Do not get me wrong: hard-fought, intense draws are worth anyone s money and puritans (count me in every time) crave for them. But what if a significant proportion of Tests get over before even the fifth day begins?

As for saving matches, they can always happen. With quicker scoring by the dominating side, sides may still be expected to bat out over a day (remember, a day will be equal to a hundred overs) in the fourth innings.

First-innings declaration scores of 500 will probably be reduced to 450; with time, however, in the same number of overs the sides will once again get closer and closer to the 500-mark.

What are the challenges?

The 100-over day may be a problem. One may argue that the same 100 overs are played in an ODI. However, a day in Test cricket means two intervals that combine to form an hour. What is more, the second half of an ODI is almost always played under lights: this means that violating the three-and-a-half-hour restriction will result to fines but not abandonment of play for the day.

But, hey, is Test cricket not played under lights if the captains agree to it before the series?

Of course, there are grounds in world cricket that have not hosted floodlit matches. Sabina Park and Galle International Stadium immediately come to mind, as do the Zimbabwean grounds. Longer days may be a problem in Test cricket in these grounds; that is a problem that can only be resolved over time.

Another potential problem perhaps the biggest challenge is a rain-washed day. If a five-day Test loses a day the match is reduced to 360 overs, which drops to 300 overs in four-day matches barely enough to guarantee a result.

Yes, that will be a genuine cause of concern, and will have to be addressed. A solution may be to include a reserve session (not necessarily an entire day) only if the Test has seen less than 330 over: I chose a number between 300 and 350; it can obviously be improved upon using more sophisticated methods.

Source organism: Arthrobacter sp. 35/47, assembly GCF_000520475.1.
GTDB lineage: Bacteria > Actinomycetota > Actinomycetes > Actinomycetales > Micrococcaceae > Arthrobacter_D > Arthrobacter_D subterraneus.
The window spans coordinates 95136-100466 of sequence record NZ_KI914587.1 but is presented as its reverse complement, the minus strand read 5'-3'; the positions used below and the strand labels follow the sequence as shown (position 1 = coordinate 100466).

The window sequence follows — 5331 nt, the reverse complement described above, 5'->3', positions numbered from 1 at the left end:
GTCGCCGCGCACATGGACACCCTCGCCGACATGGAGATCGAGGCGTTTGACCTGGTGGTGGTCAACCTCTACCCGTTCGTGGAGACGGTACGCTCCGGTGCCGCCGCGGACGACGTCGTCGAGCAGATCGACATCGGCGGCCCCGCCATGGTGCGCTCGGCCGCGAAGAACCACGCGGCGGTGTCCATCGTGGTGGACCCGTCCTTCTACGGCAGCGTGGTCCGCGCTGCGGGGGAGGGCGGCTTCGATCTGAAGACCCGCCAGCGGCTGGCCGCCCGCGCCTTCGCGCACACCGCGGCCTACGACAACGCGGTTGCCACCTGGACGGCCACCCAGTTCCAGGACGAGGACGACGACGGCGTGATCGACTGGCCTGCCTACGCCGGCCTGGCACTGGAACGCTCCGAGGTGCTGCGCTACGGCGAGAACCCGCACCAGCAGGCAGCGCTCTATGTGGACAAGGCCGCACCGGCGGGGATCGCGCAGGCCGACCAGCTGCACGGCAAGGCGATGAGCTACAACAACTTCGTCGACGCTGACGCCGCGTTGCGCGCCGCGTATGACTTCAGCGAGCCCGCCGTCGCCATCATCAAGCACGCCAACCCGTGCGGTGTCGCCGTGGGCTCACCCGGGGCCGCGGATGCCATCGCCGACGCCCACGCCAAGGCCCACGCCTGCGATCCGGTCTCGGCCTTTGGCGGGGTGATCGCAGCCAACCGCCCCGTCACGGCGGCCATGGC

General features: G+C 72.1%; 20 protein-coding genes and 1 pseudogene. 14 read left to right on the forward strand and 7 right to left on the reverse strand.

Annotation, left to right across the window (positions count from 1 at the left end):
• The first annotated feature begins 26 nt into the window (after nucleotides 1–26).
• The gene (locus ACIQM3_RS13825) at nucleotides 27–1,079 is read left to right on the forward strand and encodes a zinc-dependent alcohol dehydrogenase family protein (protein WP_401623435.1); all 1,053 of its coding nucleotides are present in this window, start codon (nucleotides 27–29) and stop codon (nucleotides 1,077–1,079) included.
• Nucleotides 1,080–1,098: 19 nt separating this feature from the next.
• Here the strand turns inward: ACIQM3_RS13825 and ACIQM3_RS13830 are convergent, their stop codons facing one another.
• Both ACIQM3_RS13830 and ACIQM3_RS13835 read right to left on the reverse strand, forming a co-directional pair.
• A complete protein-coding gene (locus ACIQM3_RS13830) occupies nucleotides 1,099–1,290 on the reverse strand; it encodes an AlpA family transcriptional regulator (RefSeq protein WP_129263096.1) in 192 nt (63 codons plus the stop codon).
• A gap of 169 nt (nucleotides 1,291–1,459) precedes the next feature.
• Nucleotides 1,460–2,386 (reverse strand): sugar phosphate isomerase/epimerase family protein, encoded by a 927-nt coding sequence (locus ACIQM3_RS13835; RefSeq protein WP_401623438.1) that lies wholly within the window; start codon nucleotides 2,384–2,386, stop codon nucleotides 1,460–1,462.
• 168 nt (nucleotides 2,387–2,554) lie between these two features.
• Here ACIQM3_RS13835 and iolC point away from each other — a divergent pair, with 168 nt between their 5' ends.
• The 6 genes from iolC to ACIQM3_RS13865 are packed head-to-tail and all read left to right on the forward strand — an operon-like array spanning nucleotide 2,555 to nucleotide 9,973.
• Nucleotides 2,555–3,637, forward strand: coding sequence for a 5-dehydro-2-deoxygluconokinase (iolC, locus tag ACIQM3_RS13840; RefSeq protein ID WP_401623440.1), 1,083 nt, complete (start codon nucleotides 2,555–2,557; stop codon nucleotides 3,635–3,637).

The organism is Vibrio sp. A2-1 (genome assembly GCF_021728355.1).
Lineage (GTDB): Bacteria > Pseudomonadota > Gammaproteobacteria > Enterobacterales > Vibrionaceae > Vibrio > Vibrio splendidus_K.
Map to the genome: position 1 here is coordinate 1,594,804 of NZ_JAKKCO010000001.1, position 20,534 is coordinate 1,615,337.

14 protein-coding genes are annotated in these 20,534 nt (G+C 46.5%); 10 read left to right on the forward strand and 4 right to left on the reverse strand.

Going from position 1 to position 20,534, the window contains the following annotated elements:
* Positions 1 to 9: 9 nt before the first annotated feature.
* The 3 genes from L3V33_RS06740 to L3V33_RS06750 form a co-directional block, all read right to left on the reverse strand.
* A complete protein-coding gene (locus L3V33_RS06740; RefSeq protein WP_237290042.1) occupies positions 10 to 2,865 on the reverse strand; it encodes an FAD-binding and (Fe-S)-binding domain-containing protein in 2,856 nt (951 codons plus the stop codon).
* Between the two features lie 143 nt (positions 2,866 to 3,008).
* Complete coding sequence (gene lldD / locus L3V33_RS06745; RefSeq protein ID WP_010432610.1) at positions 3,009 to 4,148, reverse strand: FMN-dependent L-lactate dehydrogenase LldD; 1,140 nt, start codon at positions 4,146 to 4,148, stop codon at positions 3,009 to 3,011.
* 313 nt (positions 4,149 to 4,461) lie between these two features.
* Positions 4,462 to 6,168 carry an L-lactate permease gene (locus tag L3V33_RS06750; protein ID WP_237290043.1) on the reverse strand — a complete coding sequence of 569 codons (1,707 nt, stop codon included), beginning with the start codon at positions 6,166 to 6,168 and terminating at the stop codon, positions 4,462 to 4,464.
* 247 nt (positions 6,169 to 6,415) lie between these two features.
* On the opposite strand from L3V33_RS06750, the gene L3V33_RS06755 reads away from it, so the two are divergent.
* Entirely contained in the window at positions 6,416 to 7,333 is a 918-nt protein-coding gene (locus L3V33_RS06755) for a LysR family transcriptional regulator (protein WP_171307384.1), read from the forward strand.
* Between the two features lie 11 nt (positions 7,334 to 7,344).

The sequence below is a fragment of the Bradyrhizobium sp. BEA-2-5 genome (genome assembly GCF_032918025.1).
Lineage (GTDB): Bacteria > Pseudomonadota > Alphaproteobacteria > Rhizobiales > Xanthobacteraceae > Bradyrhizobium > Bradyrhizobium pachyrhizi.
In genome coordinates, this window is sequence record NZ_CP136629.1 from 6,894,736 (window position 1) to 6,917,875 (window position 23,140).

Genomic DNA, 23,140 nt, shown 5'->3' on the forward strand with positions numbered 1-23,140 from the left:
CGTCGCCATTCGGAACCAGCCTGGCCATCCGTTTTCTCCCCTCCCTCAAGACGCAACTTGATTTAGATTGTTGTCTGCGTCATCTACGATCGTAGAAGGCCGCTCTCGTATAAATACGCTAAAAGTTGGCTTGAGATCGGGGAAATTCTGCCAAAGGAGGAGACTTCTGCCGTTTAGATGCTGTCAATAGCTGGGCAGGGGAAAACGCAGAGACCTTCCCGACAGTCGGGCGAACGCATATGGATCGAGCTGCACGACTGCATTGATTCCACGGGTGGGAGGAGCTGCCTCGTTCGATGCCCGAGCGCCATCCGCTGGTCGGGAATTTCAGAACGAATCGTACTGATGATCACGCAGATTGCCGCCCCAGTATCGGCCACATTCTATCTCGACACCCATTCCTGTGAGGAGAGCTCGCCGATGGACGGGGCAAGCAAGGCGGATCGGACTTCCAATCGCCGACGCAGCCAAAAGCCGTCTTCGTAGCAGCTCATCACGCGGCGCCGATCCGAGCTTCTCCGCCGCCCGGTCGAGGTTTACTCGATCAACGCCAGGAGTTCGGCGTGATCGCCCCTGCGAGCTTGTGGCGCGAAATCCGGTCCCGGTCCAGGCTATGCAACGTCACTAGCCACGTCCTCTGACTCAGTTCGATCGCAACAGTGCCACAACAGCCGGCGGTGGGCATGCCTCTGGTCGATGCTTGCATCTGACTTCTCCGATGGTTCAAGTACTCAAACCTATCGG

How will cricket benefit?

First and foremost, the broadcasters will get the same return, but for less investment; that will, in all probability, provide a wider range of coverage.

A four-Test series will mean a reduction by four days. The organisers can actually cram in another Test; if not, a pre-series tour match, which has never hurt any touring team.

To fill up the stands, the four-day matches should ideally begin on Fridays. The action will be at its peak on the second and third days, which will now also become the penultimate day and the day before that. These should coincide with the weekends.

In countries like Pakistan, Bangladesh, and UAE, where the weekends cover Fridays and Saturdays, the matches will obviously begin on Thursdays.

As for the fourth day, the first day of the week, how about free admission? In 2017, 19 out of 28 decided Tests have not lasted even 350 overs. In other words, these Tests would have got over by midway on final day. Attendance is likely to be sparse anyway so why not use that day to promote Test cricket?

Of course, Taylor and Fleming have both insisted on Thursday starts. Their logic is probably derived from golf tournaments (that typically last from Thursday to Sunday). However, given that a chunk of matches not lasting beyond the fourth morning, having the last day on a Sunday may not be the ideal scenario.

Of course, there are odds and ends to be sorted out. Once that is done, just do not forget that the follow-on margin will become 150, and we should be fine.